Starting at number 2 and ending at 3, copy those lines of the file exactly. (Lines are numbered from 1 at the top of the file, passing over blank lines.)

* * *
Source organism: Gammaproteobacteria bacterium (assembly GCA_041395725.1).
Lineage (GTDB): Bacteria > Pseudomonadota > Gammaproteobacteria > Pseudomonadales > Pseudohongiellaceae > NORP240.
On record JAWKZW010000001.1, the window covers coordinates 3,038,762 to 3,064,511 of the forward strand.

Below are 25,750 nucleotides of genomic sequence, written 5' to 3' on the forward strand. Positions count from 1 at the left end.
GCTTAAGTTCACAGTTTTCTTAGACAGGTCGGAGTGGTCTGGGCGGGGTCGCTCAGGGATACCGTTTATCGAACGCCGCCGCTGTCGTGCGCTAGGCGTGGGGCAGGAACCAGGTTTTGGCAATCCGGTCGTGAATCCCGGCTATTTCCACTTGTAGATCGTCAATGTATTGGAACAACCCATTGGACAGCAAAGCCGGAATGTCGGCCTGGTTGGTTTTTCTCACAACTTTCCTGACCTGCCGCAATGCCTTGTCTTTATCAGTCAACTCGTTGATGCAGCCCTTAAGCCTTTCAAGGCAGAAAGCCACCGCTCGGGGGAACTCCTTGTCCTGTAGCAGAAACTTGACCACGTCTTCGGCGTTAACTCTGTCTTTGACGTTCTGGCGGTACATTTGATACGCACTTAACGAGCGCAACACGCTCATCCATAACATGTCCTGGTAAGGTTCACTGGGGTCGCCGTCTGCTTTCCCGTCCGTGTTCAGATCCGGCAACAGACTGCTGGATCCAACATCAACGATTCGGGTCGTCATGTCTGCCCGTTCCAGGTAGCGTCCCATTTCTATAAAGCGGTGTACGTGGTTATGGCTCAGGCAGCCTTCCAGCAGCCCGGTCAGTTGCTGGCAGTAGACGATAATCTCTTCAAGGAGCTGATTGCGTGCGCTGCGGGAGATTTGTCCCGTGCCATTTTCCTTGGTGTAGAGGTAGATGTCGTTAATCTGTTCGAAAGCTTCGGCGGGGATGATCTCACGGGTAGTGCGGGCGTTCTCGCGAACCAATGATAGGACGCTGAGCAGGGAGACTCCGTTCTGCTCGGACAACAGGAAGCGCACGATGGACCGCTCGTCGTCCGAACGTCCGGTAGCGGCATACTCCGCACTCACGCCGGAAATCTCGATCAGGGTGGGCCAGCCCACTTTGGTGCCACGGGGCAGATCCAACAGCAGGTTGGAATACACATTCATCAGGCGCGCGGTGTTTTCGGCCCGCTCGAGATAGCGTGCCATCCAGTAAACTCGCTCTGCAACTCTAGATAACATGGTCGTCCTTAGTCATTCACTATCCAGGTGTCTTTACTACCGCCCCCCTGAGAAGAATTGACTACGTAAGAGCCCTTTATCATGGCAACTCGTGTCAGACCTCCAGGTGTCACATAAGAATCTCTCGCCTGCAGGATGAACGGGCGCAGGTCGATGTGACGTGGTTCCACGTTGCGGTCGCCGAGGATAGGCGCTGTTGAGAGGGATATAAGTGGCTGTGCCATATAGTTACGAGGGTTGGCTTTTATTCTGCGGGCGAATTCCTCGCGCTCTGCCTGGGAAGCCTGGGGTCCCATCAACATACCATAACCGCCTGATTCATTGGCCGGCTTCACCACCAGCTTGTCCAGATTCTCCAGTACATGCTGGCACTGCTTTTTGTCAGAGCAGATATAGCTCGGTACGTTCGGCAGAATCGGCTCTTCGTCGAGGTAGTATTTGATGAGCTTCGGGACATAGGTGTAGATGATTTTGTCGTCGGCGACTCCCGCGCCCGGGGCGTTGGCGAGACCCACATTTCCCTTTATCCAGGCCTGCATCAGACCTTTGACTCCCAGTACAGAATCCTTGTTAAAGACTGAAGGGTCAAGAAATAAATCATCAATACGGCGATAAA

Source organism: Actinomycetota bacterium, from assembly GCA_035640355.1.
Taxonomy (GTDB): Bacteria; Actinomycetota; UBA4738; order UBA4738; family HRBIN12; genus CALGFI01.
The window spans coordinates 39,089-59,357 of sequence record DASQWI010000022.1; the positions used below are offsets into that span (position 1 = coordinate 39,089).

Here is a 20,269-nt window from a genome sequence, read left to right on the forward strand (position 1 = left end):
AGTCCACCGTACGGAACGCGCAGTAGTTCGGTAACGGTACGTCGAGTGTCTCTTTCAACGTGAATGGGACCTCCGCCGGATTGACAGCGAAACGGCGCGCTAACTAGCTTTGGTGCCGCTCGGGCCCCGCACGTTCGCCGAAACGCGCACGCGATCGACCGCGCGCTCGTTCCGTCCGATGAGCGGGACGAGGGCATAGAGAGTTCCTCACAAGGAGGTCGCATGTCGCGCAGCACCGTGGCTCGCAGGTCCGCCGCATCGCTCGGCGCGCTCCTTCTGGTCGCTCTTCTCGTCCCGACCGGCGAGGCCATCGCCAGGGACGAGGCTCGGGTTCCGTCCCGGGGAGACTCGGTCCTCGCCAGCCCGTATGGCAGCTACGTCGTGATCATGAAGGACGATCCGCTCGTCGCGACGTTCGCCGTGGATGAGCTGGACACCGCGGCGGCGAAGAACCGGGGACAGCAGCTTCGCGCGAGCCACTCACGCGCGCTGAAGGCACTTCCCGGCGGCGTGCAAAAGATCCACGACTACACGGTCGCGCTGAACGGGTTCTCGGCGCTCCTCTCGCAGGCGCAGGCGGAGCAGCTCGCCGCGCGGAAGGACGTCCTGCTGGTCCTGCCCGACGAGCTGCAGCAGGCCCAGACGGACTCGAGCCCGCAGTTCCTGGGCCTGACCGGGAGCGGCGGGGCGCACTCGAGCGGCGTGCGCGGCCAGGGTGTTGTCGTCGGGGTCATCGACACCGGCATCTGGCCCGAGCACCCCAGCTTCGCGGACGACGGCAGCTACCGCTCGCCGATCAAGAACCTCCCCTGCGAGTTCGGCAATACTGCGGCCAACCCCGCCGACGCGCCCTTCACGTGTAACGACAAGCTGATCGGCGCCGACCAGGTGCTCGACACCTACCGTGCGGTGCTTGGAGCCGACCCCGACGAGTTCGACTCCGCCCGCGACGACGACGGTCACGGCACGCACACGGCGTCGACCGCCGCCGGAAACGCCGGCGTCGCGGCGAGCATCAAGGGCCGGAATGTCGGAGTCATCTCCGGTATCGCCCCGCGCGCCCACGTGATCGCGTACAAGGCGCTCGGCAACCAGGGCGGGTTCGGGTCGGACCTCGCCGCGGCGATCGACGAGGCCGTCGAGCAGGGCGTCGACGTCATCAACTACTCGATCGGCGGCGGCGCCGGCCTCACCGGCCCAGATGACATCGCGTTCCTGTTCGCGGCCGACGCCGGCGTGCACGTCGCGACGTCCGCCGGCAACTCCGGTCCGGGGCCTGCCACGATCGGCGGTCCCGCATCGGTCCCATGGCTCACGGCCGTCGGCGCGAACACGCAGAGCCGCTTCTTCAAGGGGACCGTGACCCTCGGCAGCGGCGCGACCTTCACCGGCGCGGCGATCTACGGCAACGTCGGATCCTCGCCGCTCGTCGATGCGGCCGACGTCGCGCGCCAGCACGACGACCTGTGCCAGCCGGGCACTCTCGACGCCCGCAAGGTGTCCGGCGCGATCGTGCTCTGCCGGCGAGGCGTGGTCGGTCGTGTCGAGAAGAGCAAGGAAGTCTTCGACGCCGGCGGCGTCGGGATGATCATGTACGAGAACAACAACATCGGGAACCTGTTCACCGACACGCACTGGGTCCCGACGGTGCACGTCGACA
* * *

Lineage (GTDB): Bacteria > Pseudomonadota > Gammaproteobacteria > Pseudomonadales > Pseudohongiellaceae > NORP240.
On record JAWKZW010000001.1, the window covers coordinates 3,038,762 to 3,064,511 of the forward strand.